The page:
We are breaking new ground in tele-vet medicine.  We are finding new ways to deliver critical vaccines and services to larger numbers of people.  We will be finding creative ways around the vague prohibitions against so-called “elective” treatments.  We call them life-saving.  We are pioneering video adoption screening and counseling and direct adoption delivery.  Corona has killed enough people, we aren’t going to allow it to result in needless animal death, too.

Humane Pennsylvania has always been of the mindset that barriers are merely challenges.  Rules can be changed.  We’ve lived that belief and it’s why we succeed when times are great, and we succeed when times aren’t so great.  We don’t know how things will work out but as an organization we have always prepared for the worst while we were planning for the best.

We are going to come out of this smarter, stronger, and surer of ourselves.  We hope you are going to be sticking by us (“ninety-two cents a day”…).  I hope you are able to keep optimistic, too, because we are going to be here standing by for you, whether you and your pets need it or just to work on your behalf for those who do need our help right now.

Thanks for being there for us so we can keep being there for them.

Oh, what the heck, I’ll break one more rule and just flat out ask you to make a donation right here at the end.  Go ahead, live dangerously.  Give like you’re at an Ozarks pool party.  YOLO!

Share
 Written By: Ellie Scheurich, Animal Care Technician, Humane League of Lancaster County

Separation anxiety in dogs is a very common issue brought up by pet owners. A lot of us have been working from home during this pandemic which has allowed for more walks, fetch, and treat giving to our four legged companions. As most would see this as “living their best lives” it can also be described as a blessing in disguise. Being home 24/7 with our dogs can cause issues down the road when things go back to “normal.” Meaning we will have to go back to saying goodbye to our four legged love bugs as we run out the door, racing the clock, to punch in on time.

As we slowly start making our way back into the normal routine, here are some behaviors to look for when departing and leaving your dog at home:

  • Pacing around different areas.
  • Barking, howling or whimpering upon departure.
  • Urinating/defecating when left alone.
  • Destroying objects in the home, or exit points such as doors, crates, etc.

Keep in mind, while these are possible signs of separation anxiety, they are also signs of boredom. They’re currently used to us being at home entertaining them, going for extra walks, and receiving chin scratches under the desk while we work. Even the thought of going back to work makes some people feel guilty about not being at home with their dog(s) BUT there are so many different ways to keep them occupied that will also help adjust them back to their, and our, normal routine.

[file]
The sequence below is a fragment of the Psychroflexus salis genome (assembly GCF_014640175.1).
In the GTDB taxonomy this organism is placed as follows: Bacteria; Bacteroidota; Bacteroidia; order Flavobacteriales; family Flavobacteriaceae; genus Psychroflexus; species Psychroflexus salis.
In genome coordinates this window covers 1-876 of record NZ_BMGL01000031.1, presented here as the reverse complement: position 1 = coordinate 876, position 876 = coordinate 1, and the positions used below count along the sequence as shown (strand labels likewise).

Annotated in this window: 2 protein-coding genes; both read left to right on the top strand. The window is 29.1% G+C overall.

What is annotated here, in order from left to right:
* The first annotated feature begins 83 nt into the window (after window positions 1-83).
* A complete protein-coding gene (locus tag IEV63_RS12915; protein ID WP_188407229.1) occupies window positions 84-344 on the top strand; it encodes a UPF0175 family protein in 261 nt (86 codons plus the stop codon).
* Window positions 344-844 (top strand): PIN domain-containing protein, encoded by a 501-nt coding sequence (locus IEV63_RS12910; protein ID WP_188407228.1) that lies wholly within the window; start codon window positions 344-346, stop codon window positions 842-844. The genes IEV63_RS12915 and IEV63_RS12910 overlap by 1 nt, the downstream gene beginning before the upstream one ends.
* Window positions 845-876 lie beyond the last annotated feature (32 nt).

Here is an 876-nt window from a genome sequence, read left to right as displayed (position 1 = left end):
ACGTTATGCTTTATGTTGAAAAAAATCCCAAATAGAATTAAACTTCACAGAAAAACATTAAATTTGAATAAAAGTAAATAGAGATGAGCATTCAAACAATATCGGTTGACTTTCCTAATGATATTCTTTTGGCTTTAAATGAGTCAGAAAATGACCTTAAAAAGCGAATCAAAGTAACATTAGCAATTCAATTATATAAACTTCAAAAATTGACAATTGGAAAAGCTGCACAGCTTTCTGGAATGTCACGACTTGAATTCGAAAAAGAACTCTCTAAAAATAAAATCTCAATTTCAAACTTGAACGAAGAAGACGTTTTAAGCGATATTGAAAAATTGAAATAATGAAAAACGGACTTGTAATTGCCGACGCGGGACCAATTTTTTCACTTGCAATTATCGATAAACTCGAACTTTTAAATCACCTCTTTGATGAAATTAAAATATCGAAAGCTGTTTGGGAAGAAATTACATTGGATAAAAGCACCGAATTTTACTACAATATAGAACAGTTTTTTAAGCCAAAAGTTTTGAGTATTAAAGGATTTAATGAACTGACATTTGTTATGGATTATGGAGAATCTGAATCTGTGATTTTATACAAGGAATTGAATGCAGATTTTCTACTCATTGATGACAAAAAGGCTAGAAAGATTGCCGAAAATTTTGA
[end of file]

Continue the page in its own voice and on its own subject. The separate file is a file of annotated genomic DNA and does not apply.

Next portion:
While some dogs may still chew up our favorite pair of sneakers when left alone, we can help set them up for success by putting them away where they can’t chew them and provide constructive “busy” work for all of us feel good about. Here are a few ideas:

  • Go back to our original routine before the stay at home order. Wake up at your normal time, get dressed, and have your favorite cup of cold brew. Then prepare them as you normally would for your departure. Whether that be putting them in their crate or putting them in their safe space. After they are in their normal area, give them a busy toy to keep them occupied (such as a frozen peanut butter Kong). Then grab your keys and head out the door. Now, it sounds crazy, but hang outside for a little while. Enjoy the fresh air, maybe even take a walk around the neighborhood. This exercise helps prepare your animal for your normal departure in the morning, but also gets them back in the routine of having alone time during the day. You can do this routine throughout the day to give them alone time and help them practice your departure and arrival. Remember when you are leaving or coming home to stay calm and relaxed. You don’t want to get them excited. Instead, you want to act like it’s completely okay and not unusual for you to leave the house.
  • Enrichment. Enrichment. Do you know how important enrichment is? Sure exercise really helps get a dog’s energy out, but the key to a healthy dog is offering them the opportunity to use their brain. Imagine your day consisting of just a walk, being fed twice a day, then sleeping on the couch all day. Followed by the occasional keep tabs on your human around the house for some extra love routine. That’s going to get boring and believe it or not your dog will appreciate the extra mental stimulation.